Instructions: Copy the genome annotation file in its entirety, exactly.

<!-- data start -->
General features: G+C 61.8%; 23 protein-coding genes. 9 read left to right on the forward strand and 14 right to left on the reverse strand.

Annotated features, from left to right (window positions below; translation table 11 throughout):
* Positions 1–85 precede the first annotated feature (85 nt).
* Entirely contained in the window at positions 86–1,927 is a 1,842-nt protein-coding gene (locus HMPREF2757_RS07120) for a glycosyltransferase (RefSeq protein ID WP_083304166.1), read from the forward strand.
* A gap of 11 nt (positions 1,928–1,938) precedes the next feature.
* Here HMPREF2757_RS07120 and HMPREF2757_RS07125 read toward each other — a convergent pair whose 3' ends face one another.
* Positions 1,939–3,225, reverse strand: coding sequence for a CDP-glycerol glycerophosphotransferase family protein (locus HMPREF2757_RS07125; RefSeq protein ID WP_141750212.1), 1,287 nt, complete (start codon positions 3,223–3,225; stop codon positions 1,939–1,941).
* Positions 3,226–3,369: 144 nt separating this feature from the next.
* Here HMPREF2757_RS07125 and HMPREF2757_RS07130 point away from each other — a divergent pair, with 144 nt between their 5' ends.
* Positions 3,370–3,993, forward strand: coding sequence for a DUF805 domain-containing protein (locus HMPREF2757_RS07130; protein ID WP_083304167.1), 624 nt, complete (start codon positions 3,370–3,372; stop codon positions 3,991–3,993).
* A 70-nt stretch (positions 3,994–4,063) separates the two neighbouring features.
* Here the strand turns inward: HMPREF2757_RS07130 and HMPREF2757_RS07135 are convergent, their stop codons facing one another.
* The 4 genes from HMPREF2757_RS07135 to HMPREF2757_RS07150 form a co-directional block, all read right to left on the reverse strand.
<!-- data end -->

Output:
General features: G+C 61.8%; 23 protein-coding genes. 9 read left to right on the forward strand and 14 right to left on the reverse strand.

Annotated features, from left to right (window positions below; translation table 11 throughout):
* Positions 1–85 precede the first annotated feature (85 nt).
* Entirely contained in the window at positions 86–1,927 is a 1,842-nt protein-coding gene (locus HMPREF2757_RS07120) for a glycosyltransferase (RefSeq protein ID WP_083304166.1), read from the forward strand.
* A gap of 11 nt (positions 1,928–1,938) precedes the next feature.
* Here HMPREF2757_RS07120 and HMPREF2757_RS07125 read toward each other — a convergent pair whose 3' ends face one another.
* Positions 1,939–3,225, reverse strand: coding sequence for a CDP-glycerol glycerophosphotransferase family protein (locus HMPREF2757_RS07125; RefSeq protein ID WP_141750212.1), 1,287 nt, complete (start codon positions 3,223–3,225; stop codon positions 1,939–1,941).
* Positions 3,226–3,369: 144 nt separating this feature from the next.
* Here HMPREF2757_RS07125 and HMPREF2757_RS07130 point away from each other — a divergent pair, with 144 nt between their 5' ends.
* Positions 3,370–3,993, forward strand: coding sequence for a DUF805 domain-containing protein (locus HMPREF2757_RS07130; protein ID WP_083304167.1), 624 nt, complete (start codon positions 3,370–3,372; stop codon positions 3,991–3,993).
* A 70-nt stretch (positions 3,994–4,063) separates the two neighbouring features.
* Here the strand turns inward: HMPREF2757_RS07130 and HMPREF2757_RS07135 are convergent, their stop codons facing one another.
* The 4 genes from HMPREF2757_RS07135 to HMPREF2757_RS07150 form a co-directional block, all read right to left on the reverse strand.